T-minus

It’s the home stretch, and I’m so excited. I am ready to get this over with, make it to the other side, and prepare for the long, slow return to running (maybe by like… 2019?). If you are faced with an unfathomably long break from running, you may be wondering what kinds of new hobbies could possibly be out there to compete for second fiddle. I know there is no way to completely fill the void, but in the last few weeks I have discovered a couple substitutes that work for me.

Gardening. I’ve been trying to makeover a previously neglected and overgrown yard since the early spring. I spent weeks raking, chopping down tree shoots, and digging up grass in order to make way for flower and vegetable beds. Some tasks are a decent workout, even if tedious, but runners who know the benefits of getting the small things done will find a lot of satisfaction in the end result.

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Biking. Though I had to part ways with it eventually due to pain, it’s still the next most enjoyable form of exercise to me. Find routes that are challenging, and your runner brain will love the endorphins. It’s also a great way to revisit running routes that you are sorely missing, and feel some wind in your face. Bike while running errands or commuting to work to sneak in extra cardio throughout the day.

House therapy. Ok, I’m not, like, some HGTV maniac. But a year ago I refinished my dining room table and chairs, and after that I was kinda hooked on home improvement. This spring, I have also done things like paint my entire house, install new light fixtures, and replace cabinet hardware. Stuff like this can be tough to fit in when you’re spending your free time running and recovering from running. Let those creative juices flow and challenge yourself to learn a new trade.

Hitting the gym. I’m more of an out-the-door runner, and in case you missed my last post, I hate the gym. But being injured makes a strong case for going. I used the elliptical until I couldn’t stand it anymore, and currently I’ve been acquainting myself with the pool. I also started lifting weights again. There are group classes to take advantage of, like pilates, which is a fun way to sneak in your PT work without even noticing. Yoga and barre offer core and muscle conditioning that can aid the return to (or continuation of) running. Find alternatives that work for you. A sweat is a sweat.

Reading. By far my healthiest sedentary habit. I’ve been tackling a list of “feminist” reads that I made up myself — it’s almost 100% stuff written by women of color, LGBT women, or women suffering from mental illnesses — sometimes these categories overlap. We’ve all read the “traditional” bullshit they feed you in high school and college. Patriarchal garbage IMO. I’ve enjoyed all of these books so much more. Don’t forget to exercise your mind.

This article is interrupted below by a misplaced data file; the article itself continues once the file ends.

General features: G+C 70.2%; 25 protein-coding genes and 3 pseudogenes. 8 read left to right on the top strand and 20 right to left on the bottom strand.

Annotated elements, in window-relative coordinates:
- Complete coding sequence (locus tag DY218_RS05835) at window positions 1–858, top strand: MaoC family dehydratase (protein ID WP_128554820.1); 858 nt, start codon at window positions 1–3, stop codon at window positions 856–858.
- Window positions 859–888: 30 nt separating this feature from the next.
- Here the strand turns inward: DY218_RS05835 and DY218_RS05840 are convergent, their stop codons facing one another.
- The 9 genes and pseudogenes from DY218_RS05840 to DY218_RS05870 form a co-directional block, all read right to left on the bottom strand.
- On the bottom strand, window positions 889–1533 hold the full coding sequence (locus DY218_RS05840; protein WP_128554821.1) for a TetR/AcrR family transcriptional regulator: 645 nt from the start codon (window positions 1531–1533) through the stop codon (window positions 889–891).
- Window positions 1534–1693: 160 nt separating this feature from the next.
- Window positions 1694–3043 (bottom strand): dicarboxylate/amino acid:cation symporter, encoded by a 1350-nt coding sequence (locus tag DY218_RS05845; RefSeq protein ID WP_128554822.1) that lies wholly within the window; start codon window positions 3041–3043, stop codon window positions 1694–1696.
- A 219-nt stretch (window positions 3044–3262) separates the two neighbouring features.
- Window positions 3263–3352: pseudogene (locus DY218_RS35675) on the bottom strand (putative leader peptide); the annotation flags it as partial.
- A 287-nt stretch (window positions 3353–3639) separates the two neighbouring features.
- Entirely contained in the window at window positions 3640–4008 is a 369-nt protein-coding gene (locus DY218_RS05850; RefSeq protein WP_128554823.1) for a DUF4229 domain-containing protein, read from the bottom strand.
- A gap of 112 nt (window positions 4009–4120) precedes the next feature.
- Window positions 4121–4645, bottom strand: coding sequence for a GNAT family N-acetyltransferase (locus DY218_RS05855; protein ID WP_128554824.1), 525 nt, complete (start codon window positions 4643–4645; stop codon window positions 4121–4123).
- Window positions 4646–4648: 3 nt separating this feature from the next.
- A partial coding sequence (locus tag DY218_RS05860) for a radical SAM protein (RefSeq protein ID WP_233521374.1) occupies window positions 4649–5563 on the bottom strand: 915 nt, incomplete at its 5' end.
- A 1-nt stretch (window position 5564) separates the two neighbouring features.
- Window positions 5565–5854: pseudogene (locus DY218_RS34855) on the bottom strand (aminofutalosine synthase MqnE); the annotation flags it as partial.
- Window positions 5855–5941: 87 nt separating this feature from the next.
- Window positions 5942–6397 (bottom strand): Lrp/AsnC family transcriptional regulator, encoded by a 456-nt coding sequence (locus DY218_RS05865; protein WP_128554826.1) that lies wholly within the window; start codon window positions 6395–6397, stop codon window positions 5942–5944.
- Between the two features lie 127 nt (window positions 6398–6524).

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I have a lot of gratitude going into surgery. It’s a relief, and I’m fortunate enough to be able to consider it as an option. It’s also given me a new perspective on time away from running, and with that the realization that life goes on, that the absence of running is tough, but not impossible, to endure. This is a time to heal, to reflect, to set new goals, to remember not to take running for granted when I get the opportunity to return. The next few weeks are somewhat unchartered territory, and a few of my newfound hobbies will be impossible to stick with while I’m recuperating. Gonna have to learn some couch hobbies. That’s why I haven’t started the new season of Orange is the New Black yet — you gotta give yourself an automatic win sometimes. But there will be PT appointments, and small sprinklings of normalcy that return slowly as I make improvements. I’m optimistic, and one day all of this will be a thing of the past.

10 thoughts on “T-minus

  1. Based on my experience with a broken foot three years ago I found the hard cast by far the most comfortable option. For me the boot did not fit nearly as well and was really not holding my fracture in as good alignment as the cast did. Doctors like the boot because it is quick and easy for them to stick you in one. Casts take time to fit properly. One non-advertised benefit of a cast is that they are terrific guy-magnets; my social/sex life improved immediately after I was seen wearing plaster. All the guys wanted to help me and rub my toes.

    1. So I’m out of surgery now and actually I just have a compressive dressing and a walking shoe – I’m surprised! I’m glad it’s not a boot, so cumbersome. I’ve used one before for a foot fracture as well.

    1. It was a fairly non-invasive surgery, so I assume the shoe offers protection and stability but that I will be walking with it soon and a boot just wasn’t necessary. Nothing was reset or reconstructed.

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